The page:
Welcome to CDC Stacks | Interstitial Cystitis-Associated Urinary Metabolites Identified by Mass-Spectrometry Based Metabolomics Analysis - 43883 | CDC Public Access
Stacks Logo
Advanced Search
Select up to three search categories and corresponding keywords using the fields to the right. Refer to the Help section for more detailed instructions.
 
 
Help
Clear All Simple Search
Advanced Search
Interstitial Cystitis-Associated Urinary Metabolites Identified by Mass-Spectrometry Based Metabolomics Analysis
Filetype[PDF - 926.87 KB]


Details:
  • Pubmed ID:
    27976711
  • Pubmed Central ID:
    PMC5156939
  • Funding:
    R01 HL091357/HL/NHLBI NIH HHS/United States
    UL1 TR000124/TR/NCATS NIH HHS/United States
    P20 HL113452/HL/NHLBI NIH HHS/United States
    U24 DK097154/DK/NIDDK NIH HHS/United States
    U01 DP006079/DP/NCCDPHP CDC HHS/United States
    R01 DK100974/DK/NIDDK NIH HHS/United States
    U01 DK103260/DK/NIDDK NIH HHS/United States
  • Document Type:
  • Collection(s):
  • Description:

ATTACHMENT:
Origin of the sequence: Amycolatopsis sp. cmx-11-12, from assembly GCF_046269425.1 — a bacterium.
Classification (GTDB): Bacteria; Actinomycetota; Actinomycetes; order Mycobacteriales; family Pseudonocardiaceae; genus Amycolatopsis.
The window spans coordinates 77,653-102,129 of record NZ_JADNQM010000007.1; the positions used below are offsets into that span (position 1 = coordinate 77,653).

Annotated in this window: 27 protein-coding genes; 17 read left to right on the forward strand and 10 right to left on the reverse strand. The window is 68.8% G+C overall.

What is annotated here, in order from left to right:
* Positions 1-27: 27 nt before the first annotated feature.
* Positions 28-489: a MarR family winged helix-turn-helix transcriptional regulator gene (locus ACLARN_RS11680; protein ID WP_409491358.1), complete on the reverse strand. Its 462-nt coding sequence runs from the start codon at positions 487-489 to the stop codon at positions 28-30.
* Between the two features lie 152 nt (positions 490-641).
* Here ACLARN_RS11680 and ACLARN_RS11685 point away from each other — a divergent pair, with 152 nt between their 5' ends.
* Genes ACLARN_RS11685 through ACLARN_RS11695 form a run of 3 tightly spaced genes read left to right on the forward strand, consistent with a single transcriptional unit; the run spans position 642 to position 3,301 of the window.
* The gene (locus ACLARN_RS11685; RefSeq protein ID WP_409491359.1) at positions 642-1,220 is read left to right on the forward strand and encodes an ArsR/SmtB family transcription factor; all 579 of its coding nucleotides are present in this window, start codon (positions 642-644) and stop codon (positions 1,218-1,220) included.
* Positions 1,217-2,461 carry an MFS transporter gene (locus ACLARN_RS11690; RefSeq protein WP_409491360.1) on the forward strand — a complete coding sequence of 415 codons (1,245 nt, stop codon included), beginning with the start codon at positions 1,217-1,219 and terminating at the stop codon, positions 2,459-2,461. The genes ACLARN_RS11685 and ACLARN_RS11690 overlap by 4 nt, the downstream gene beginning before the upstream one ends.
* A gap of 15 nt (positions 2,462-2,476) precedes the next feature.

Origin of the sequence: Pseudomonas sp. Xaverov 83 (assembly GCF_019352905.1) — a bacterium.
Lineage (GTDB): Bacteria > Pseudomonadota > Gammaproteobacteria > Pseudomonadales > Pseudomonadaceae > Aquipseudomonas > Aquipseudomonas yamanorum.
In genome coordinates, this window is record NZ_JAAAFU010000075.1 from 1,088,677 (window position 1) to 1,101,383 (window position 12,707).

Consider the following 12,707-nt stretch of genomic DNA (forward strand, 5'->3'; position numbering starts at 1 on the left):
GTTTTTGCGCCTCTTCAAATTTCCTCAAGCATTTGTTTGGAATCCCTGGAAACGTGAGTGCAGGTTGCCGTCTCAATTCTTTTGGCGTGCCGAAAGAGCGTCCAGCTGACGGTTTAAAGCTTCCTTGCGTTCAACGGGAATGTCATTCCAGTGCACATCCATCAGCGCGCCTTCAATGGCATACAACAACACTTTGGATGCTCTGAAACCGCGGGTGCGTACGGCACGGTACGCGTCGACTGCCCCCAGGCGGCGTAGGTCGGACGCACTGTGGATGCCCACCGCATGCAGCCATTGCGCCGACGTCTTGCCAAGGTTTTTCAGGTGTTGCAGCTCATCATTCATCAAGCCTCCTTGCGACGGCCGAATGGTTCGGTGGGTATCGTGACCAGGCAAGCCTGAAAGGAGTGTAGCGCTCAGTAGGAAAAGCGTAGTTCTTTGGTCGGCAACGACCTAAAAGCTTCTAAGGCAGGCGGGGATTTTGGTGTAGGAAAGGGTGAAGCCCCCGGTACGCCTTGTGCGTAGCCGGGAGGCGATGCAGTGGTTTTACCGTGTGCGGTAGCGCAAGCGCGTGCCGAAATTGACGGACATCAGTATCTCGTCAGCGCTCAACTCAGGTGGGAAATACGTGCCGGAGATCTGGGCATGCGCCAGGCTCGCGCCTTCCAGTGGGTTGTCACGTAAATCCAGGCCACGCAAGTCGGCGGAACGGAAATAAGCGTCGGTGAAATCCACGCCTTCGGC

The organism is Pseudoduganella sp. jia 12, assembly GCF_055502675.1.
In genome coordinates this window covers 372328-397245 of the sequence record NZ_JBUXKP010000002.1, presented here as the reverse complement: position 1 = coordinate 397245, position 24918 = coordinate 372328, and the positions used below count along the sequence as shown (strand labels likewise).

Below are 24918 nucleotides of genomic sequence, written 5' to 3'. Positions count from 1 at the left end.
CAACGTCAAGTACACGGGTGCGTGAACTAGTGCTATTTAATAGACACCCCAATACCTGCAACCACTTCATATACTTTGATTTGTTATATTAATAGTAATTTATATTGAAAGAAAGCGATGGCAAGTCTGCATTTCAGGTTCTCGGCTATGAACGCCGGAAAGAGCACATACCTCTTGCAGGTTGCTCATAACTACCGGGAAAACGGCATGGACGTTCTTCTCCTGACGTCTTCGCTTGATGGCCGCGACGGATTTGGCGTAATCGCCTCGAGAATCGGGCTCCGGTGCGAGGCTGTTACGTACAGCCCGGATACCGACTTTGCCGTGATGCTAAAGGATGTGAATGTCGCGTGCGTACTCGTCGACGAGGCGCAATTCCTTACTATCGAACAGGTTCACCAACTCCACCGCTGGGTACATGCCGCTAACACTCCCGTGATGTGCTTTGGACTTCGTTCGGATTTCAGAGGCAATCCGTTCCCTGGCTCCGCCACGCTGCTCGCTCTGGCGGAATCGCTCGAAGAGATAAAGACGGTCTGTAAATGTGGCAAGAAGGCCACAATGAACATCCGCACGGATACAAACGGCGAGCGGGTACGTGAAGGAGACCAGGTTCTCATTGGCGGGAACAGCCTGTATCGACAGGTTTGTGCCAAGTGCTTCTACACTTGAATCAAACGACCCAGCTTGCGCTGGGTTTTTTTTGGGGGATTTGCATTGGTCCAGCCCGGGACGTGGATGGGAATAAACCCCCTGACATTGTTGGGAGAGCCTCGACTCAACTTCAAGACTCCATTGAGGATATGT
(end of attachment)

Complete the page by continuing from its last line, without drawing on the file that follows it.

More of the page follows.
This study on interstitial cystitis (IC) aims to identify a unique urine metabolomic profile associated with IC, which can be defined as an unpleasant sensation including pain and discomfort related to the urinary bladder, without infection or other identifiable causes. Although the burden of IC on the American public is immense in both human and financial terms, there is no clear diagnostic test for IC, but rather it is a disease of exclusion. Very little is known about the clinically useful urinary biomarkers of IC, which are desperately needed. Untargeted comprehensive metabolomic profiling was performed using gas-chromatography/mass-spectrometry to compare urine specimens of IC patients or health donors. The study profiled 200 known and 290 unknown metabolites. The majority of the thirty significantly changed metabolites before false discovery rate correction were unknown compounds. Partial least square discriminant analysis clearly separated IC patients from controls. The high number of unknown compounds hinders useful biological interpretation of such predictive models. Given that urine analyses have great potential to be adapted in clinical practice, research has to be focused on the identification of unknown compounds to uncover important clues about underlying disease mechanisms.